Monday, August 09, 2004

Someone commented on the last post: "Seems like this is an easy problem to solve. Let them do meaningful work."

We CAN'T let them do meaningful work, because some of them will prove incompetent. And if the work is meaningful, then by definition we need to have competent people doing it. If we have them do meaningful work, we'll need to have an associate babysit until we're sure the work is going to get done right. And, frankly, some of the associates can barely do meaningful work themselves, so having them babysit a summer associate isn't going to turn out well.

We also can't let them do meaningful work because one of the few chips we have left at the end of the summer is that meaningful work is somehow different from the bottom-barrel assignments we've been giving them. We know that's not true, but they don't yet. And so we can tweak the reality a little bit, if someone's on the fence, and tell them they haven't really tasted true big law firm work yet. The intellectual challenge. The unyielding pace. The power to make or break the country's corporate giants. Maybe we can't go that far. But we can try. We can try and pretend that research with consequences is different from research without consequences, even if it mostly isn't. And maybe we get a few more summers to accept the offer and be our indentured servants for a few years. It's worth a try.

But we lose that sales pitch if we actually let them see what "meaningful" work looks like. As if there's such a thing anyway. As if all they want is meaningful work to begin with. At a hiring committee meeting a few years back, I suggested that we do more to show the summer associates that we value them individually, for their own unique skills and talents -- that they're not just interchangeable cogs on a legal form-filing assembly line. We couldn't figure out how to do that -- how to tailor assignments to people's strengths and weaknesses -- whether as summers or as associates. Because all of this work is fundamentally pretty much the same. There are "good writers" and "good diligence doers" but for the most part we just need warm bodies with hours to devote, not necessarily the unique combination of talents one particular attorney brings to the table. Maybe at the most senior levels, with courtroom antics or client development. But not for the first decade or more of practice.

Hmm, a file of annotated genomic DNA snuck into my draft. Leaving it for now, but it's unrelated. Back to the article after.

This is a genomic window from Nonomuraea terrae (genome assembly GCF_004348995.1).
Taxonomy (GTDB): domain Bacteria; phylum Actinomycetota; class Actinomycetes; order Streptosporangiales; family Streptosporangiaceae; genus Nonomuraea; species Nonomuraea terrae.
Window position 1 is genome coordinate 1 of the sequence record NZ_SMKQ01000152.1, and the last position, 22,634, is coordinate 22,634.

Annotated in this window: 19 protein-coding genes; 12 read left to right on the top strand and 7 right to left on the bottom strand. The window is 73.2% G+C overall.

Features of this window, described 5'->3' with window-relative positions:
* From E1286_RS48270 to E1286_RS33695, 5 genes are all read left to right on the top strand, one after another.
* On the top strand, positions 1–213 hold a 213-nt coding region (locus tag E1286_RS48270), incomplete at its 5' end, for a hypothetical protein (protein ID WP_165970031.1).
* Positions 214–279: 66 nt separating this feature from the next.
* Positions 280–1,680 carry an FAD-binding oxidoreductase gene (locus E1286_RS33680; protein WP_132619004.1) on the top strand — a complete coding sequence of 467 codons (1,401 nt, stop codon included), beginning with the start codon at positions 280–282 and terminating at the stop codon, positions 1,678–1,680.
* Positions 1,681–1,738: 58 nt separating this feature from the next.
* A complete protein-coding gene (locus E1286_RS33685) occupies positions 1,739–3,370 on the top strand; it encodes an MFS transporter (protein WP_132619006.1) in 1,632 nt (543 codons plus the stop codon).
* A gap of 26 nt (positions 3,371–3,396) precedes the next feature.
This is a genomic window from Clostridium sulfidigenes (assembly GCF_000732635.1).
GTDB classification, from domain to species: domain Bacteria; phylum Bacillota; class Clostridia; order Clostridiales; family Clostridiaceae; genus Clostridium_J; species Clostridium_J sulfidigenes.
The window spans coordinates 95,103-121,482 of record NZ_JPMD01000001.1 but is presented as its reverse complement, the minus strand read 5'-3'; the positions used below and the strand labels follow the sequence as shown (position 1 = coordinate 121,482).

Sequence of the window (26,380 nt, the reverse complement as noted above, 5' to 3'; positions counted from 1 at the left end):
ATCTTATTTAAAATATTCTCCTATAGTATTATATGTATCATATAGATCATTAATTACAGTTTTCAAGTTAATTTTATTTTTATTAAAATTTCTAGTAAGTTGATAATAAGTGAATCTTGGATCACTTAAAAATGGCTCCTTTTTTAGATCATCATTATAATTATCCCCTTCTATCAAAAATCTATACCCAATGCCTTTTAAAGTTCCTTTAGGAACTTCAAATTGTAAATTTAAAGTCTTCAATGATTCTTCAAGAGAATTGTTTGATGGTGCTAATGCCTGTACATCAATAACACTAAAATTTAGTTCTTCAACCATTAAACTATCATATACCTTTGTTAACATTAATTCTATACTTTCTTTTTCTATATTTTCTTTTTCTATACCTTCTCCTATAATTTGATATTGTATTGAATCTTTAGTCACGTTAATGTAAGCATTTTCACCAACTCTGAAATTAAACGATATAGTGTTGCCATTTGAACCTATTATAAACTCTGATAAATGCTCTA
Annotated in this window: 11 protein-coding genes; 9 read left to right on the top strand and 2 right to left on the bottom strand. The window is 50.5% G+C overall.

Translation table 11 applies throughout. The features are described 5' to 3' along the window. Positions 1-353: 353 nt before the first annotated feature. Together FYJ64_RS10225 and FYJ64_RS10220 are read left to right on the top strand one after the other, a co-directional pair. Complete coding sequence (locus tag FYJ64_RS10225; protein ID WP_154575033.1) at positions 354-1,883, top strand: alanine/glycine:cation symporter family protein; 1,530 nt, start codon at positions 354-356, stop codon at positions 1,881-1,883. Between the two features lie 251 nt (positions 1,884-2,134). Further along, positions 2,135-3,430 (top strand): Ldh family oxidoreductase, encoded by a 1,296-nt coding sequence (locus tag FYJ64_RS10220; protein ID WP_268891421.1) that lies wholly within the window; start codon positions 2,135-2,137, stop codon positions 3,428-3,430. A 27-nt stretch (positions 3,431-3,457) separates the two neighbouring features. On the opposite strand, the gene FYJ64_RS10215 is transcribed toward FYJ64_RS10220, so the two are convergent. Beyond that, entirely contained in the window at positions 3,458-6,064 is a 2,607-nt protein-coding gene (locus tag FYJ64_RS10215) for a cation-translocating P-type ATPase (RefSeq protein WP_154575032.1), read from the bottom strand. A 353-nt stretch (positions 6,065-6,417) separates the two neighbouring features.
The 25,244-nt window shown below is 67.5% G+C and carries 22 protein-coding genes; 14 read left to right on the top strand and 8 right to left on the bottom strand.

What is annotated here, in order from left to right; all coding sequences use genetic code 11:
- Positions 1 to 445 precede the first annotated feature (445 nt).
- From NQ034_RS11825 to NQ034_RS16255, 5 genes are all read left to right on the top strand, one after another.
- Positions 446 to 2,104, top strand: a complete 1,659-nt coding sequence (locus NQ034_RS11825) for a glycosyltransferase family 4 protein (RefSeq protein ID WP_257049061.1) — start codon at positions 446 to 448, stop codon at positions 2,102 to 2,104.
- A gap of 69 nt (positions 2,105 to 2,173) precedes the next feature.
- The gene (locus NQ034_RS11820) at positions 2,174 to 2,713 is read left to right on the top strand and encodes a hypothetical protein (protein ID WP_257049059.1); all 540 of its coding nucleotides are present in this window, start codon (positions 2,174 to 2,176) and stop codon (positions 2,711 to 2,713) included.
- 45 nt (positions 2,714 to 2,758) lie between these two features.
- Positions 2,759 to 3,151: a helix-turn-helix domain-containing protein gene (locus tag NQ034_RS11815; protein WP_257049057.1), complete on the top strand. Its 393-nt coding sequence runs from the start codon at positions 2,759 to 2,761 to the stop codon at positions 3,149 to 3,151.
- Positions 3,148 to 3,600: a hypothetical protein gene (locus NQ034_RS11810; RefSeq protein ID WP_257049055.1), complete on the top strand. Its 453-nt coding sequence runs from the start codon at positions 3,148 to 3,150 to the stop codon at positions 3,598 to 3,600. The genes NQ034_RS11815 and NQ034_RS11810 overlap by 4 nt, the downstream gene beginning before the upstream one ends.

The Army has done a great job pretending it can do this, with its advertising campaign, "An Army Of One." I'm floored that anyone finds this persuasive. Is there an organization that depends on individual talents more than just having a set of interchangeable parts *more* than the army? Maybe just us. An army of one can't win the war any more than a law firm of one can do document review in a large case involving a Fortune 500 company. "A Law Firm Of One." Maybe that can be next year's slogan. Or next year's summer class size.

"She spent a summer not doing nothing of the sort." So much for learning your craft. You haven't even learned a few simple rules of grammar. It is awful convenient that you praise working at a small firm when it is likely you never had a chance to work at a large one.
If lower level attorneys are such interchangeable cogs why do you go through the trouble of having a nice summer associate program and paying large salaries to associates? Why not have zero summer associates, get low level associates from lower level schools at lower pay and just hire all-stars from other firms? Another way to put it is why do you have a farm system? For the lower level stuff does it really make a difference if someone is from Harvard v. Santa Clara? It may lead to disgruntled associates if none of them are ever made partner because they're all mediocre but who cares? By definition they're interchangeable so if they get mad and quit you can replace them easily. Just be like the Yankees. When someone displays all-star qualities, find them and recruit them. It may cost a little bit more to pay them, then the all-star associate that is homegrown but I think you'd still come out ahead based on the savings generated by paying most associates less.
I can buy the first excuse (we can't give real work to summers because they might stuff it up) to a certain extent. However, the risk of stuff-ups is a risk that you face with all lawyers, including senior partners. Also, at the big firms the summers are (or at least are held out to be) some of the brighest legal minds in the country - if they can't write a research opinion or draft a simple agreement then something is wrong.

The second excuse (associates will not want to stay if they find out what meaningful work is) seems less believable. True, when I was a junior junior associate at a big firm I did a lot of bullshit document work. However, from the second year on I was allowed to do so-called "meaningful" work, drafting agreements, negotiation, running small deals etc etc. This work did not make me want to leave. Rather, it made my job far more enjoyable.

When I think about it, this is possibly the point you are trying to make. Maybe, when compared to the hours of bullshit, the "meaningful" work seems far better than it actually is. Not sure. Sure sucked me in.
Everyone has a choice of where they want to work. Most summer clerks who are hired at nice firms, could probably work at a "less nice" firm if they wanted to, but of course they'd be paid less. Life is tough and people have to make their choices. You can't have one and also have the other. Do you want "meaningful work" at a smaller firm for less pay, or mindless work at a big firm for extra pay and prestige? Summer clerks do not have some God-given right to do meaningful work, and I have no idea where this sense of entitlement is coming from. Choose. Live with your choice. Enough with the whining, please.

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